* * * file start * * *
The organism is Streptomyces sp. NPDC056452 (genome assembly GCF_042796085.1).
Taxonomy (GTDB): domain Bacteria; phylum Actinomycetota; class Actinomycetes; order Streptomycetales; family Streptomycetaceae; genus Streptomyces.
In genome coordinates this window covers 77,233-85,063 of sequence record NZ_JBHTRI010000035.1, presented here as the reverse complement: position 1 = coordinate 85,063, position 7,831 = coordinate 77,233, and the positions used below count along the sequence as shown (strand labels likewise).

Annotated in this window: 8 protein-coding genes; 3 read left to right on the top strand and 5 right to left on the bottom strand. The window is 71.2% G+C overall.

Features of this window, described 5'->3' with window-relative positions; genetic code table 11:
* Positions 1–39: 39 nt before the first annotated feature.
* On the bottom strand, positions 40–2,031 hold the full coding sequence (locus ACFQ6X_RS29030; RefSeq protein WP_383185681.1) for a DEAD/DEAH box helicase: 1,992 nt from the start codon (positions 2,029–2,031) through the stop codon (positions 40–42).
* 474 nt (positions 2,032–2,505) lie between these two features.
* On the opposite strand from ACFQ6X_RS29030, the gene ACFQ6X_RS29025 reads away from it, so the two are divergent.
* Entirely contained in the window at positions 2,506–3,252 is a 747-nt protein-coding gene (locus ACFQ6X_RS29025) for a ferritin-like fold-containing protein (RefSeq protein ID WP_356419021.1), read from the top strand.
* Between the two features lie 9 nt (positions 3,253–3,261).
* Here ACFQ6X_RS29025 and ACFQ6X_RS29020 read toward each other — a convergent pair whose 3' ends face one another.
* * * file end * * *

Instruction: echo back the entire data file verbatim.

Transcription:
The organism is Streptomyces sp. NPDC056452 (genome assembly GCF_042796085.1).
Taxonomy (GTDB): domain Bacteria; phylum Actinomycetota; class Actinomycetes; order Streptomycetales; family Streptomycetaceae; genus Streptomyces.
In genome coordinates this window covers 77,233-85,063 of sequence record NZ_JBHTRI010000035.1, presented here as the reverse complement: position 1 = coordinate 85,063, position 7,831 = coordinate 77,233, and the positions used below count along the sequence as shown (strand labels likewise).

Annotated in this window: 8 protein-coding genes; 3 read left to right on the top strand and 5 right to left on the bottom strand. The window is 71.2% G+C overall.

Features of this window, described 5'->3' with window-relative positions; genetic code table 11:
* Positions 1–39: 39 nt before the first annotated feature.
* On the bottom strand, positions 40–2,031 hold the full coding sequence (locus ACFQ6X_RS29030; RefSeq protein WP_383185681.1) for a DEAD/DEAH box helicase: 1,992 nt from the start codon (positions 2,029–2,031) through the stop codon (positions 40–42).
* 474 nt (positions 2,032–2,505) lie between these two features.
* On the opposite strand from ACFQ6X_RS29030, the gene ACFQ6X_RS29025 reads away from it, so the two are divergent.
* Entirely contained in the window at positions 2,506–3,252 is a 747-nt protein-coding gene (locus ACFQ6X_RS29025) for a ferritin-like fold-containing protein (RefSeq protein ID WP_356419021.1), read from the top strand.
* Between the two features lie 9 nt (positions 3,253–3,261).
* Here ACFQ6X_RS29025 and ACFQ6X_RS29020 read toward each other — a convergent pair whose 3' ends face one another.